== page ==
“A lot of Internet companies tend to focus on the U.S. market from the get-go, but even the U.S. market, while very important and very lucrative, is relatively small considering there are seven billion people on the planet,” says Lau, who has two engineering degrees from U of T and is an associate at the Creative Destruction Lab, one of the university's nine entrepreneurship hubs.
“So it makes a lot of sense to focus on global first. I think, as a country, we have to change our mindset about that.”
As the university celebrates Entrepreneurship Week this week, U of T News caught up with Lau to find out more about how he is building a global success story, and what aspiring fellow U of T entrepreneurs can learn from his experience.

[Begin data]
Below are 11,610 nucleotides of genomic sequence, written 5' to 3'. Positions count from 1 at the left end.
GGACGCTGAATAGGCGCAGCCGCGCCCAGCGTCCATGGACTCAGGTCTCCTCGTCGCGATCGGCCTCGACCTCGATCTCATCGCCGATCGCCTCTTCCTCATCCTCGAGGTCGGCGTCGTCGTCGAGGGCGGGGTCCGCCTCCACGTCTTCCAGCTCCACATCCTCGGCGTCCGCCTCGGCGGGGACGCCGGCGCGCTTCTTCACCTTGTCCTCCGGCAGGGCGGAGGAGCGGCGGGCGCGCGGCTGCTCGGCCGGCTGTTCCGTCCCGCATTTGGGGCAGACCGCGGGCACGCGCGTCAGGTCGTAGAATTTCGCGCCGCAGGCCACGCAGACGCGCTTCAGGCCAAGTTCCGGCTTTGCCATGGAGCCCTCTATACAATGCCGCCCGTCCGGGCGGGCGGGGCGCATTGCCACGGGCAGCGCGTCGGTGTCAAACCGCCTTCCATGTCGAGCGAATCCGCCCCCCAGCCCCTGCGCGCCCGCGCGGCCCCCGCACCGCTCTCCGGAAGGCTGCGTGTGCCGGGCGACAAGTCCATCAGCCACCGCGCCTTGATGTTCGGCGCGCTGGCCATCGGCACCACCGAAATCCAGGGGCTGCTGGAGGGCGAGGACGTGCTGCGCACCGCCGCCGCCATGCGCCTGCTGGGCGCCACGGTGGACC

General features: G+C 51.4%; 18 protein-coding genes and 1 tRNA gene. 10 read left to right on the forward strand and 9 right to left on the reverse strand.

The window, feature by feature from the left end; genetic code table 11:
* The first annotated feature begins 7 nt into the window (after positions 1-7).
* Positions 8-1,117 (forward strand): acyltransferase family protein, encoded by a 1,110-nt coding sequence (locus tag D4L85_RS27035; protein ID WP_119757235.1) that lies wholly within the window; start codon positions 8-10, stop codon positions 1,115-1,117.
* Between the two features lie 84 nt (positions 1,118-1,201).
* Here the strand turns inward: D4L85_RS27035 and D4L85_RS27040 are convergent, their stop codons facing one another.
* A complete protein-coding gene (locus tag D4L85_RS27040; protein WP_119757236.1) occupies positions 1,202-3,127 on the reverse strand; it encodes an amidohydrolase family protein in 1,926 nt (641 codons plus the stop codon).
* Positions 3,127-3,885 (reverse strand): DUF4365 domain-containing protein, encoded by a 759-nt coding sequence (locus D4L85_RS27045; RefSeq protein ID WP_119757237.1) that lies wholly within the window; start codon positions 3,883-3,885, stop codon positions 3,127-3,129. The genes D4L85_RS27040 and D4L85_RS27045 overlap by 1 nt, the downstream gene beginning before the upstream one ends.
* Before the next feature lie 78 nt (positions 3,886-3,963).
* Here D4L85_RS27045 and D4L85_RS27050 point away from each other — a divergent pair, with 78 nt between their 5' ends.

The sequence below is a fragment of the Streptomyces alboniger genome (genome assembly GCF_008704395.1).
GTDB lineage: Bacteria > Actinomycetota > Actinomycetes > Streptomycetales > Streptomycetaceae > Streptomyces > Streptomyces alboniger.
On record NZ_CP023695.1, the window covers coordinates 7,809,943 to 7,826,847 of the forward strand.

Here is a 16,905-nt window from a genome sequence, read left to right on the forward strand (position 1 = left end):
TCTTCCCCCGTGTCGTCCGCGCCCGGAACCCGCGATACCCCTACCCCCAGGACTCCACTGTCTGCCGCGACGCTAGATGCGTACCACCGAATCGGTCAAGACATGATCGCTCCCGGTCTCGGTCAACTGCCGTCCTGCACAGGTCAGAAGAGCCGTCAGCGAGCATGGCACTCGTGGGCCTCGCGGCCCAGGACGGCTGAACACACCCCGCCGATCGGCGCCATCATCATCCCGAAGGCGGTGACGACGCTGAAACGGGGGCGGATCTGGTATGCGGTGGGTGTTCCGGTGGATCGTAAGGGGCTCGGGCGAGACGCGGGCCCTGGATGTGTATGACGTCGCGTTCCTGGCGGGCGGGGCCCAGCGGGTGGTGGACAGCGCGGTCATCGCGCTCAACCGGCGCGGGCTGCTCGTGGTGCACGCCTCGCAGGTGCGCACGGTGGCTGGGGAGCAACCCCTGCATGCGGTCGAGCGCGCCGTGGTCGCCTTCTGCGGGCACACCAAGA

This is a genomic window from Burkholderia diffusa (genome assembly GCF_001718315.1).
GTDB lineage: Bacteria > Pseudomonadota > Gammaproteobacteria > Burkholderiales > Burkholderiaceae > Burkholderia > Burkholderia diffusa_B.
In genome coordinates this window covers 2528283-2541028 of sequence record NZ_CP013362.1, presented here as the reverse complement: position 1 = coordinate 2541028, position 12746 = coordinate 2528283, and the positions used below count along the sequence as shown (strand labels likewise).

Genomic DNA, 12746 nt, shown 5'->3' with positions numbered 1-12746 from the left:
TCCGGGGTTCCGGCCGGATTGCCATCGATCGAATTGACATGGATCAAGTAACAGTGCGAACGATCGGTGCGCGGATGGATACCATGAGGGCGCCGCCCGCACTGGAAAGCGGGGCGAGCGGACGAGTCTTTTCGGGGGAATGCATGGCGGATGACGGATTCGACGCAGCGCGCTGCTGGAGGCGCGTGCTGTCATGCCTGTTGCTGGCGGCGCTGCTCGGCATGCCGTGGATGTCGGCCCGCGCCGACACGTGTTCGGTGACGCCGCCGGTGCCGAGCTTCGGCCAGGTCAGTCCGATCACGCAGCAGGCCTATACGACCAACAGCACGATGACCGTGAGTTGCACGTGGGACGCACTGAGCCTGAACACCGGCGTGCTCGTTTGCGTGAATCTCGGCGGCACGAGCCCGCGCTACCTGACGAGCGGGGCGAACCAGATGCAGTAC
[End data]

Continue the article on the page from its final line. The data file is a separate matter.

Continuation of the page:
Why did you decide to found Wattpad back in 2006?
Just for context: In 2006, the most popular phone was the [Motorola] Razr or Nokia phones. The iPhone hadn't even been announced yet, let alone on the market. But my co-founder Ivan Yuen and I started thinking about two things: More people will be spending time looking at the screen and reading; and the second theme was that people would be increasingly comfortable sharing their content on the internet. Of course, these two things are commonplace today, but back in 2006 mobile reading was very nascent and so was sharing on the internet. Remember, Facebook only had about 50 million users and YouTube was just one year old. So the idea of pushing a button and sharing with billions of people on the internet was still a very foreign concept.